Personal Injury Law News

The Longshore Act and The Jones Act

Wednesday, March 22, 2017
Maritime laws are complicated and, legally speaking, quite different from worker’s compensations law. If you’ve been injured, you need the services of qualified maritime attorneys like Anderson, Dozier, Blanda & Saltzman.

Let’s compare two kinds of claims common to admiralty law and maritime law:  The Longshore and Harbor Workers' Compensation Act (LHWCA) and the Jones Act.

Longshore and Harbor Workers' Compensation Act (LHWCA) and the Jones Act

The Longshore and Harbor Workers’ Compensation Act (LHWCA), or Longshore Act, protect maritime workers who load, unload, repair, fuel, build, and/or refurbish vessels. This usually means workers on docks, piers, wharfs, terminals, harbors and dry dock facilities. It could also include facilities used for loading, unloading, repairing or building vessels. The accident may even occur on a vessel or offshore platform.

The Longshore Act protects workers such as welders, fitters, warehousemen, construction workers, mechanics, stevedores and forklift operators who are exposed to maritime and industrial hazards. The Longshore Act also provides benefits to survivors and dependents if the injury causes the employee’s death.

These claims are handled before the US Department of Labor and differ significantly from the ordinary state compensation claims.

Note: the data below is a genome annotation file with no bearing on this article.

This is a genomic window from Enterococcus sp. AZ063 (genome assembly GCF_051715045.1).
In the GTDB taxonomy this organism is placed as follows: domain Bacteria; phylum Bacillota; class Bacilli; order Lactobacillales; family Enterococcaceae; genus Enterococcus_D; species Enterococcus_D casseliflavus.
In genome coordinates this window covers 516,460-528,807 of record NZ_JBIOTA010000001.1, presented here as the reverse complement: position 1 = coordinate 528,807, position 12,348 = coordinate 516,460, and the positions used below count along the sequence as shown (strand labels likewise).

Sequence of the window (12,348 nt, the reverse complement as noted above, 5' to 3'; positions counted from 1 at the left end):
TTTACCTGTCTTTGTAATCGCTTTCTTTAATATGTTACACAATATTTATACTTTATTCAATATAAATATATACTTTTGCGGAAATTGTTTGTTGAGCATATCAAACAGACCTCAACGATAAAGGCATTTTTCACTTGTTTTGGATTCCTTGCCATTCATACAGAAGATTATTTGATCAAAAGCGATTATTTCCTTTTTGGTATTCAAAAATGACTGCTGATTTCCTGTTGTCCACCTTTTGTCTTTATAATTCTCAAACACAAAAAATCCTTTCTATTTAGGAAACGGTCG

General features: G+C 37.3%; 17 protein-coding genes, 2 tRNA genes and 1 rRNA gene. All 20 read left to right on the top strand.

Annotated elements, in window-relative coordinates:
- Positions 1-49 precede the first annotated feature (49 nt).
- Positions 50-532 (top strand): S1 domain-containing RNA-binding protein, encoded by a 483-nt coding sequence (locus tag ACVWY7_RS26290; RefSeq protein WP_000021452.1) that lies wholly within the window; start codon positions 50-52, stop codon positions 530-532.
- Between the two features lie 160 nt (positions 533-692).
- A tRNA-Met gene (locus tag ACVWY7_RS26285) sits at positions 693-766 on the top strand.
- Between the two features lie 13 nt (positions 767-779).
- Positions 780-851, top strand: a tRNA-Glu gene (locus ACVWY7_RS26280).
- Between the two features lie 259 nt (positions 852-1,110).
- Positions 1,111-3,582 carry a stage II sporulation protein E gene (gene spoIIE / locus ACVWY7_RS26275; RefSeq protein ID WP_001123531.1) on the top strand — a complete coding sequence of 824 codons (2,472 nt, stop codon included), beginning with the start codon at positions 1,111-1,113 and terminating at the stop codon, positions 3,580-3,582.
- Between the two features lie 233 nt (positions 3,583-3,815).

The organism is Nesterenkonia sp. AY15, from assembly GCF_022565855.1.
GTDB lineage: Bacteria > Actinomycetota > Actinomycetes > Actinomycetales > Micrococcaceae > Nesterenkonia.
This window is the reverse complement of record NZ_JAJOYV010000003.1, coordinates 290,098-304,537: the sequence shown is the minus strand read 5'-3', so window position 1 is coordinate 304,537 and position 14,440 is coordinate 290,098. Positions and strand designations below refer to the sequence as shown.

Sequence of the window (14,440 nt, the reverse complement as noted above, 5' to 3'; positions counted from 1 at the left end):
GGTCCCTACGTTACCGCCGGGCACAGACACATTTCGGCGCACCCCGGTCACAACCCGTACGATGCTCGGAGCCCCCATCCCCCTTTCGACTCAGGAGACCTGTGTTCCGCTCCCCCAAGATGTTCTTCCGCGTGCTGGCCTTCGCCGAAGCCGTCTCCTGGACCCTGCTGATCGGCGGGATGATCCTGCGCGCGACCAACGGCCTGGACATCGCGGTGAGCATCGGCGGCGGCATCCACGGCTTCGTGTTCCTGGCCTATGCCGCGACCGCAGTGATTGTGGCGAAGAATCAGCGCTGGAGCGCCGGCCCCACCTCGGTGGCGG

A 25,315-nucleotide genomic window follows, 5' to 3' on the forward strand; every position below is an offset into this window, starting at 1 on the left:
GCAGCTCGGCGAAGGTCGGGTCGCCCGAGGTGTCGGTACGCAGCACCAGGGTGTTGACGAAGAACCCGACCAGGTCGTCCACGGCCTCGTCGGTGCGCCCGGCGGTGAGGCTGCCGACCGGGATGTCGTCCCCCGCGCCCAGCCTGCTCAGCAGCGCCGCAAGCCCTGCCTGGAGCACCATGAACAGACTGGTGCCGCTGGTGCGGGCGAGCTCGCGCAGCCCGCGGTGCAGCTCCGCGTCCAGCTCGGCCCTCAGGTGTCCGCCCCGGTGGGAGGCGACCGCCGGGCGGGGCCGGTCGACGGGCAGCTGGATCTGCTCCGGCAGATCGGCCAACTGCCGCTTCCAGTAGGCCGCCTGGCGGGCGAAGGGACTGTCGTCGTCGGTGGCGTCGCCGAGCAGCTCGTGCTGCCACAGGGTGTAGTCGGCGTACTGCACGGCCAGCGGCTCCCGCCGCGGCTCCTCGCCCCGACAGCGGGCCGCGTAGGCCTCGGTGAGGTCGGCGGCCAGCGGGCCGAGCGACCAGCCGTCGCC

The Jones Act is a federal statute that protects seamen employed on one ship or a fleet of vessels at least 30 percent of his or her time at work. These vessels might include ships, barges, jack-ups, semisubmersibles, floaters, lift-boats, supply boats, crew boats, tankers or tugs.

Damages under Jones Act law may include:

  • pain and suffering
  • lost wages
  • medical expenses
  • maintenance and cure benefits (benefits that an injured seaman receives from an employer during recovery)

Under the Jones Act, injured seamen can make claims based on the negligence of the owner of the vessel, its operator, fellow employees (crewmembers) or any defect in the equipment on the vessel.  The owner and/or operator is required by law to maintain a seaworthy vessel.  Seamen are given additional legal protection for an injury caused by unseaworthiness pursuant to the General Maritime Law. 

How Can We Help You?

Anderson, Dozier, Blanda & Saltzman can help you determine which laws apply to your case. We also know what steps to take to secure you and your loved one's maximum compensation.

Our legal team has an in-depth understanding of maritime and admiralty law including the Jones Act, the Longshore & Harbor Workers Compensation Act, and the Outer Continental Shelf Lands Act. We have successfully represented a wide range of injured maritime workers including deckhands, tankermen, pilots, engineers, oilers, drilling crew members aboard jack-ups and semisubmersibles, divers and welders on pipeline barges and more.

Whether you are a blue-water seaman, a brown-water seaman or a dock-based worker, we will provide you with financial support for vital medical care – and we can also help you find a physician if needed.

We will handle all aspects of dealing with insurance companies, filing your legal claim and litigating your case from start to finish. You can rest assured that we will be here to help you through the legal process as we work toward obtaining the full value of your claim.